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fanf

Network setup for Cambridge's new DNS servers

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7th Jan 2015 | 15:58

The SCCS-to-git project that I wrote about previously was the prelude to setting up new DNS servers with an entirely overhauled infrastructure.

The current setup which I am replacing uses Solaris Zones (like FreeBSD Jails or Linux Containers) to host the various name server instances on three physical boxes. The new setup will use Ubuntu virtual machines on our shared VM service (should I call it a "private cloud"?) for the authoritative servers. I am making a couple of changes to the authoritative setup: changing to a hidden master, and eliminating differences in which zones are served by each server.

I have obtained dedicated hardware for the recursive servers. Our main concern is that they should be able to boot and work with no dependencies on other services beyond power and networking, because basically all the other services rely on the recursive DNS servers. The machines are Dell R320s, each with one Xeon E5-2420 (6 hyperthreaded cores, 2.2GHz), 32 GB RAM, and a Dell-branded Intel 160GB SSD.

Failover for recursive DNS servers

The most important change to the recursive DNS service will be automatic failover. Whenever I need to loosen my bowels I just contemplate dealing with a failure of one of the current elderly machines, which involves a lengthy and delicate manual playbook described on our wiki...

Often when I mention DNS and failover, the immediate response is "Anycast?". We will not be doing anycast on the new servers, though that may change in the future. My current plan is to do failover with VRRP using keepalived. (Several people have told me they are successfully using keepalived, though its documentation is shockingly bad. I would like to know of any better alternatives.) There are a number of reasons for using VRRP rather than anycast:

  • The recursive DNS server addresses are 131.111.8.42 (aka recdns0) and 131.111.12.20 (aka recdns1). (They have IPv6 addresses too.) They are on different subnets which are actually VLANs on the same physical network. It is not feasible to change these addresses.
  • The 8 and 12 subnets are our general server subnets, used for a large proportion of our services, most of which use the recdns servers. So anycasting recdns[01] requires punching holes in the server network routing.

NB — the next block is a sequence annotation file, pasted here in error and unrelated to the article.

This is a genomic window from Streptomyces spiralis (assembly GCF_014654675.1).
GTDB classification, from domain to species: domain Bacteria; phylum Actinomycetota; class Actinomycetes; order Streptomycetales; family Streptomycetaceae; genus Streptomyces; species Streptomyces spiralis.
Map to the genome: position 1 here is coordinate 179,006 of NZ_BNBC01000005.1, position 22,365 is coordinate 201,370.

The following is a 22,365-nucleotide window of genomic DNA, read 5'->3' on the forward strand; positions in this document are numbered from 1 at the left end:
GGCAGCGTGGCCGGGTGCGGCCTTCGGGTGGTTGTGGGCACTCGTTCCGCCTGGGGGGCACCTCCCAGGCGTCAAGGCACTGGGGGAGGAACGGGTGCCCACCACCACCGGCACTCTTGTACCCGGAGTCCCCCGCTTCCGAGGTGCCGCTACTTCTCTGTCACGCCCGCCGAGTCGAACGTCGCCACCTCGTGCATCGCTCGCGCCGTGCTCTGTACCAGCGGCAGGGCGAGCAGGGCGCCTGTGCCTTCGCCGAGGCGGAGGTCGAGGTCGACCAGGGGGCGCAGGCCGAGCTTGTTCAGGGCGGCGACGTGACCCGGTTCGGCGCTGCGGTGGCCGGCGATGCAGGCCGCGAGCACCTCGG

• The server network routers do not provide proxy ARP and my colleagues in network systems do not want to change this. But our Cisco routers can't punch a /32 anycast hole in the server subnets without proxy ARP. So if we did do anycast we would also have to do VRRP to support failover for recdns clients on the server subnets.
  • The server network spans four sites, connected via our own city-wide fibre network. The sites are linked at layer 2: the same Ethernet VLANs are present at all four sites. So VRRP failover gives us pretty good resilience in the face of server, rack, or site failures.

VRRP will be a massive improvement over our current setup, and it should provide us a lot of the robustness that other places would normally need anycast for, but with significantly less complexity. And less complexity means less time before I can take the old machines out of service.

After the new setup is in place, it might make sense for us to revisit anycast. For instance, we could put recursive servers at other points of presence where our server network does not reach (e.g. the Addenbrooke's medical research site). But in practice there are not many situations when our server network is unreachable but the rest of the University data network is functioning, so it might not be worth it.

Configuration management

The old machines are special snowflake servers. The new setup is being managed by Ansible.

I first used Ansible in 2013 to set up the DHCP servers that were a crucial part of the network renumbering we did when moving our main office from the city centre to the West Cambridge site. I liked how easy it was to get started with Ansible. The way its --check mode prints a diff of remote config file changes is a killer feature for me. And it uses ssh rather than rolling its own crypto and host authentication like some other config management software.

I spent a lot of December working through the configuration of the new servers, starting with the hidden master and an authoritative server (a staging server which is a clone of the future live servers). It felt like quite a lot of elapsed time without much visible progress, though I was steadily knocking items off the list of things to get working.

The best bit was the last day before the xmas break. The new recdns hardware arrived on Monday 22nd, so I spent Tuesday racking them up and getting them running.

My Ansible setup already included most of the special cases required for the recdns servers, so I just uncommented their hostnames in the inventory file and told Ansible to run the playbook. It pretty much Just Worked, which was extremely pleasing :-) All that steady work paid off big time.

Multi-VLAN network setup

The main part of the recdns config which did not work was the network interface configuration, which was OK because I didn't expect it to work without fiddling.